- The work area should be within the bounds of the array. In other words, it should be big enough to hold elements exchanged in without causing any out-of-bound error.
- The work area can be overlapped with either of the two sorted arrays; however, it must ensure that none of the unmerged elements are overwritten.

With this merging algorithm defined, it’s easy to imagine a solution, which can sort half of the array; The next question is, how to deal with the rest of the unsorted part stored in work area as shown below:

One intuitive idea is to recursive sort another half of the working area, thus there are only 1/4 elements haven’t been sorted yet.

The key point at this stage is that we must merge the sorted 1/4 elements B with the sorted 1/2 elements A sooner or later.

Is the working area left, which only holds 1/4 elements, big enough to merge A and B? Unfortunately, it isn’t.

However, the second constraint mentioned above gives us a hint, that we can exploit it by arranging the working area to overlap with either sub-array if we can ensure the merging sequence that the unmerged elements won’t be overwritten.

Actually, instead of sorting the second half of the working area, we can sort the first half, and put the working area between the two sorted arrays like this:

This setup effectively arranges the work area overlap with the sub-array A. This idea is proposed in [Jyrki Katajainen, Tomi Pasanen, Jukka Teuhola. “Practical in-place mergesort”. Nordic Journal of Computing, 1996].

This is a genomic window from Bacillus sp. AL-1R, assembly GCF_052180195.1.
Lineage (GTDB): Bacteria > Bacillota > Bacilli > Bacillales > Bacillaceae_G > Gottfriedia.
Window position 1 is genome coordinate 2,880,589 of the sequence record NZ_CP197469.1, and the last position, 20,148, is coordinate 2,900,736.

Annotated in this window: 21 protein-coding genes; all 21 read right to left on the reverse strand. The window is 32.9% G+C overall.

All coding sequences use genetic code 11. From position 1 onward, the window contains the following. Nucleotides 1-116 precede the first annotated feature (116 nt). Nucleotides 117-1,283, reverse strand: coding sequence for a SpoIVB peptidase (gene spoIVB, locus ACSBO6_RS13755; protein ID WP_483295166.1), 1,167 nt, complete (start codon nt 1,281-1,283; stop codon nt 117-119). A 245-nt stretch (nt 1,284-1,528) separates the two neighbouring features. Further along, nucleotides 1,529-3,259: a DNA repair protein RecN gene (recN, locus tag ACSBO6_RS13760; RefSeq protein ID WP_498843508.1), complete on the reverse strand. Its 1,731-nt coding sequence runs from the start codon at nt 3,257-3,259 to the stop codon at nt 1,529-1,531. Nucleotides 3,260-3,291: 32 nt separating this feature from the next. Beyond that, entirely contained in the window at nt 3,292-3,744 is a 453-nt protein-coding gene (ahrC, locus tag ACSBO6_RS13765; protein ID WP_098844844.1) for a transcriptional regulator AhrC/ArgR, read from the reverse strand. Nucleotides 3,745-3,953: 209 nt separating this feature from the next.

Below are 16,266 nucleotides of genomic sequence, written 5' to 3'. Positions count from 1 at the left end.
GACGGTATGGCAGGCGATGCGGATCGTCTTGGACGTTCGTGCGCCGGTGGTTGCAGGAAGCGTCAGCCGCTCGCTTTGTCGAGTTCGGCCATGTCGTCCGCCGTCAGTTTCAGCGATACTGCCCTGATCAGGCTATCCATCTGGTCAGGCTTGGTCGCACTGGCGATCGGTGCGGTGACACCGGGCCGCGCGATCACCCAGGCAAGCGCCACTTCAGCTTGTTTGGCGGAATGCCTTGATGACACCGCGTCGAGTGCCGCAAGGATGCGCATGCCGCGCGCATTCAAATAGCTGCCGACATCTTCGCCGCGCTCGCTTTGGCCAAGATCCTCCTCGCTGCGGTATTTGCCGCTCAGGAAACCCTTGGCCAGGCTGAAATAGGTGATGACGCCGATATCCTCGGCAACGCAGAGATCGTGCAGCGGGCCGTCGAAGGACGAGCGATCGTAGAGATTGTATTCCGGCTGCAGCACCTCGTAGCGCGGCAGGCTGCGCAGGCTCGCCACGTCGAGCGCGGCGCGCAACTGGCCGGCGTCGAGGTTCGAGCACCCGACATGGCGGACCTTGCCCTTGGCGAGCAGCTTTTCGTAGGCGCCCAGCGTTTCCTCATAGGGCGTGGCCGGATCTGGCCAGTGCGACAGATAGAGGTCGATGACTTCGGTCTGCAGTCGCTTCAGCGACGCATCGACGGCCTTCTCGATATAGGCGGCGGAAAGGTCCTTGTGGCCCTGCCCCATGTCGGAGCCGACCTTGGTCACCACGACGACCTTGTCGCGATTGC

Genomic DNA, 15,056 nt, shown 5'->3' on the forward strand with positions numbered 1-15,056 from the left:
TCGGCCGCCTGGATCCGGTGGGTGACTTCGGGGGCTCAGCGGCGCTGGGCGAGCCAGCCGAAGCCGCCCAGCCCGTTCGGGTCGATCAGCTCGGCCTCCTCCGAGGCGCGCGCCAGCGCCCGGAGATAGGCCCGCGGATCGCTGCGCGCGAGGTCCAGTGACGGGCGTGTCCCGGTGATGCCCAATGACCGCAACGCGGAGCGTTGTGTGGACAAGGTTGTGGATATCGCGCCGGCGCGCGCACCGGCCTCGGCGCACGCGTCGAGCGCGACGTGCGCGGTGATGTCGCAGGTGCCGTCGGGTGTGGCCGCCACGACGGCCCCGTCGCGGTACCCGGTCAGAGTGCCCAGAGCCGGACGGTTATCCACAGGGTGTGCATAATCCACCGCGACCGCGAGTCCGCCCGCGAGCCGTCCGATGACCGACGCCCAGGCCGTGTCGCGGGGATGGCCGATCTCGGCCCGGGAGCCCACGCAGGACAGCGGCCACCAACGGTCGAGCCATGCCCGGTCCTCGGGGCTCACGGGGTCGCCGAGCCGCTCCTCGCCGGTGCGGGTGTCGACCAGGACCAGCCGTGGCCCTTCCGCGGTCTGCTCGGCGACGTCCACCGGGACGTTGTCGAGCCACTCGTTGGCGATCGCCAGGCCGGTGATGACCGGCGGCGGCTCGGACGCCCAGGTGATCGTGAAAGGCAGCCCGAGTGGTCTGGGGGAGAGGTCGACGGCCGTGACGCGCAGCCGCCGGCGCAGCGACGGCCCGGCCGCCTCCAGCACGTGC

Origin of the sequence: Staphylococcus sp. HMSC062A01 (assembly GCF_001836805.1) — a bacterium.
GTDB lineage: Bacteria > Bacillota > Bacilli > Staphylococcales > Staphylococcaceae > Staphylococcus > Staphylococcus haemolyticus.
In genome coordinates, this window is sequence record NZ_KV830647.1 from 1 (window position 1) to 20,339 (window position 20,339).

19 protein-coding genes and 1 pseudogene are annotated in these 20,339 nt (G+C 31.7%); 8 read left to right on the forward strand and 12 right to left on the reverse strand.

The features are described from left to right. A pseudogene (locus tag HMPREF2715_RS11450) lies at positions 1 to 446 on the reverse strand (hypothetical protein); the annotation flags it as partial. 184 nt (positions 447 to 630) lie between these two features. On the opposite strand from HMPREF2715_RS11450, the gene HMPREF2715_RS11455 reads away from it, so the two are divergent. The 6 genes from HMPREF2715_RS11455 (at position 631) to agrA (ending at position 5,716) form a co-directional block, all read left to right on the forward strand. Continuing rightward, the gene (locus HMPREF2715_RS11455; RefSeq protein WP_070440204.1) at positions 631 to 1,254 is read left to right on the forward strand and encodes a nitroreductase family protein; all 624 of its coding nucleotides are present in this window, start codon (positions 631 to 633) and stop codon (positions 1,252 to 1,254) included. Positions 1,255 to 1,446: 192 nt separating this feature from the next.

So the only thing left is to repeat the above step, which reduces the working area from 1/2, 1/4, 1/8, … When the working area becomes small enough (for example, only two elements left), we can switch to a trivial insertion sort to end this algorithm.

Here is the implementation in ANSI C based on this paper.

Where wmerge is defined previously.

The full source code can be found here and the detailed explanation can be found here

By the way, this version isn’t the fastest merge sort because it needs more swap operations. According to my test, it’s faster than the standard version, which allocates extra spaces in every recursion. But it’s slower than the optimized version, which doubles the original array in advance and uses it for further merging.

Implement Merge Sort i.e. standard implementation keeping the sorting algorithm as in-place.

In-place means it does not occupy extra memory for merge operation as in standard case.

**Examples:**

Input:arr[] = <2, 3, 4, 1>Output:1 2 3 4

**Input:** arr[] = <56, 2, 45> **Output:** 2 45 56

## Recommended: Please try your approach on **first, before moving on to the solution.**

**Approach:**

- Maintain two pointers which point to start of the segments which have to be merged.
- Compare the elements at which the pointers are present.
- If
*element1 filter_none*

Note : Time Complexity of above approach is O(n 2 Log n) because merge is O(n 2 ). Time complexity of standard merge sort is less, O(n Log n).